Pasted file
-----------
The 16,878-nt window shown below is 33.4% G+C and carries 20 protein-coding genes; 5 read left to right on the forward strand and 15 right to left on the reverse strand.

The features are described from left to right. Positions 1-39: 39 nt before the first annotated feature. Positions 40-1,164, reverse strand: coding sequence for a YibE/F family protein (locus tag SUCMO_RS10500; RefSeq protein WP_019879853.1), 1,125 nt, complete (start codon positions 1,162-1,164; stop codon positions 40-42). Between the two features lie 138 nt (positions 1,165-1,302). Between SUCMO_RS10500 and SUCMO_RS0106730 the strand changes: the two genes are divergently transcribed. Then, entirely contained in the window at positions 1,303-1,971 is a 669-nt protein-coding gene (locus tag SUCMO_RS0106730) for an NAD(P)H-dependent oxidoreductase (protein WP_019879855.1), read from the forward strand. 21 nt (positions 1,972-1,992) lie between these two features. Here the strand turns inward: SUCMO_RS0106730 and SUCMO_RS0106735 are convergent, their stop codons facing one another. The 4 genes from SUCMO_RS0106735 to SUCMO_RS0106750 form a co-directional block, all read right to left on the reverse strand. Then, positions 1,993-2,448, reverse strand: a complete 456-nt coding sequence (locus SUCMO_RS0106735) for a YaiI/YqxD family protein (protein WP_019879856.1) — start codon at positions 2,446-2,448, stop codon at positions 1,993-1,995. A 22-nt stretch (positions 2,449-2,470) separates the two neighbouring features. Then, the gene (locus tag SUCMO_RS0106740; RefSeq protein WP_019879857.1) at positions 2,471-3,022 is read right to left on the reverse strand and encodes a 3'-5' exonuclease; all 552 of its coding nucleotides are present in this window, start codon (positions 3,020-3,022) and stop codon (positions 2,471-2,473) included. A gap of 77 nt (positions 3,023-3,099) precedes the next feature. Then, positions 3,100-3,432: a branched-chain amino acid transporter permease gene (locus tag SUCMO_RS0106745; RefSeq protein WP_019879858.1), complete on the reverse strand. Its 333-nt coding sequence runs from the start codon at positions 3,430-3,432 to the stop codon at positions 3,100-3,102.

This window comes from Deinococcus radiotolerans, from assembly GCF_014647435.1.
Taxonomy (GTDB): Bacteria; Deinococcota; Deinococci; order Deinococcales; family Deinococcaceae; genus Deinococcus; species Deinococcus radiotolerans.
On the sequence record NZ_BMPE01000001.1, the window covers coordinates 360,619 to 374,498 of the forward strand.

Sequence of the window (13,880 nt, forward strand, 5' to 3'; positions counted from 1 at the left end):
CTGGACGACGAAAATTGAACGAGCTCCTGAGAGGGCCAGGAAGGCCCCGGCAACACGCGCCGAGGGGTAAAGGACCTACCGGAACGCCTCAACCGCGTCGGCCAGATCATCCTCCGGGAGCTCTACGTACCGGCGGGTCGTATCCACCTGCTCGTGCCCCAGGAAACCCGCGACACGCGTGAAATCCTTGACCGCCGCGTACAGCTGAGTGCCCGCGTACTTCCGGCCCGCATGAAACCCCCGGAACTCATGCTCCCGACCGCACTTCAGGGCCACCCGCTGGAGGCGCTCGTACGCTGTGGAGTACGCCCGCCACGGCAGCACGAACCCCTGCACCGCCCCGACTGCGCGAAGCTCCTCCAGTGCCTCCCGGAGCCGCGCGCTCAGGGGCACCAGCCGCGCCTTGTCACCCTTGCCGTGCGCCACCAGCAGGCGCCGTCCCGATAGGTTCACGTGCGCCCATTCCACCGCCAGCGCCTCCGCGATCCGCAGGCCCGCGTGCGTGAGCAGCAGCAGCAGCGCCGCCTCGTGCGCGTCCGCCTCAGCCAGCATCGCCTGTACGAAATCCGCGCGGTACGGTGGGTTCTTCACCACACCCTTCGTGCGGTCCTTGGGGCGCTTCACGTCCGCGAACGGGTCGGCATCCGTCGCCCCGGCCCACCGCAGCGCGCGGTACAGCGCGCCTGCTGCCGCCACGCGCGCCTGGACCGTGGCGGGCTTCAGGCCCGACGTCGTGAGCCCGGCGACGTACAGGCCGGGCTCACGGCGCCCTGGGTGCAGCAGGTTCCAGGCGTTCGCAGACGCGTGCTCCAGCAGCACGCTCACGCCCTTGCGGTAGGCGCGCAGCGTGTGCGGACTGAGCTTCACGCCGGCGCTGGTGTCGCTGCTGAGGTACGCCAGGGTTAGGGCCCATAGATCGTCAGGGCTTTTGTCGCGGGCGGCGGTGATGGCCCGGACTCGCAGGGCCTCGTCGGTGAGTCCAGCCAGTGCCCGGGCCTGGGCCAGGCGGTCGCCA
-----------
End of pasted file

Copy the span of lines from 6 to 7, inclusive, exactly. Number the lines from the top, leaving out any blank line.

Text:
Sequence of the window (13,880 nt, forward strand, 5' to 3'; positions counted from 1 at the left end):
CTGGACGACGAAAATTGAACGAGCTCCTGAGAGGGCCAGGAAGGCCCCGGCAACACGCGCCGAGGGGTAAAGGACCTACCGGAACGCCTCAACCGCGTCGGCCAGATCATCCTCCGGGAGCTCTACGTACCGGCGGGTCGTATCCACCTGCTCGTGCCCCAGGAAACCCGCGACACGCGTGAAATCCTTGACCGCCGCGTACAGCTGAGTGCCCGCGTACTTCCGGCCCGCATGAAACCCCCGGAACTCATGCTCCCGACCGCACTTCAGGGCCACCCGCTGGAGGCGCTCGTACGCTGTGGAGTACGCCCGCCACGGCAGCACGAACCCCTGCACCGCCCCGACTGCGCGAAGCTCCTCCAGTGCCTCCCGGAGCCGCGCGCTCAGGGGCACCAGCCGCGCCTTGTCACCCTTGCCGTGCGCCACCAGCAGGCGCCGTCCCGATAGGTTCACGTGCGCCCATTCCACCGCCAGCGCCTCCGCGATCCGCAGGCCCGCGTGCGTGAGCAGCAGCAGCAGCGCCGCCTCGTGCGCGTCCGCCTCAGCCAGCATCGCCTGTACGAAATCCGCGCGGTACGGTGGGTTCTTCACCACACCCTTCGTGCGGTCCTTGGGGCGCTTCACGTCCGCGAACGGGTCGGCATCCGTCGCCCCGGCCCACCGCAGCGCGCGGTACAGCGCGCCTGCTGCCGCCACGCGCGCCTGGACCGTGGCGGGCTTCAGGCCCGACGTCGTGAGCCCGGCGACGTACAGGCCGGGCTCACGGCGCCCTGGGTGCAGCAGGTTCCAGGCGTTCGCAGACGCGTGCTCCAGCAGCACGCTCACGCCCTTGCGGTAGGCGCGCAGCGTGTGCGGACTGAGCTTCACGCCGGCGCTGGTGTCGCTGCTGAGGTACGCCAGGGTTAGGGCCCATAGATCGTCAGGGCTTTTGTCGCGGGCGGCGGTGATGGCCCGGACTCGCAGGGCCTCGTCGGTGAGTCCAGCCAGTGCCCGGGCCTGGGCCAGGCGGTCGCCA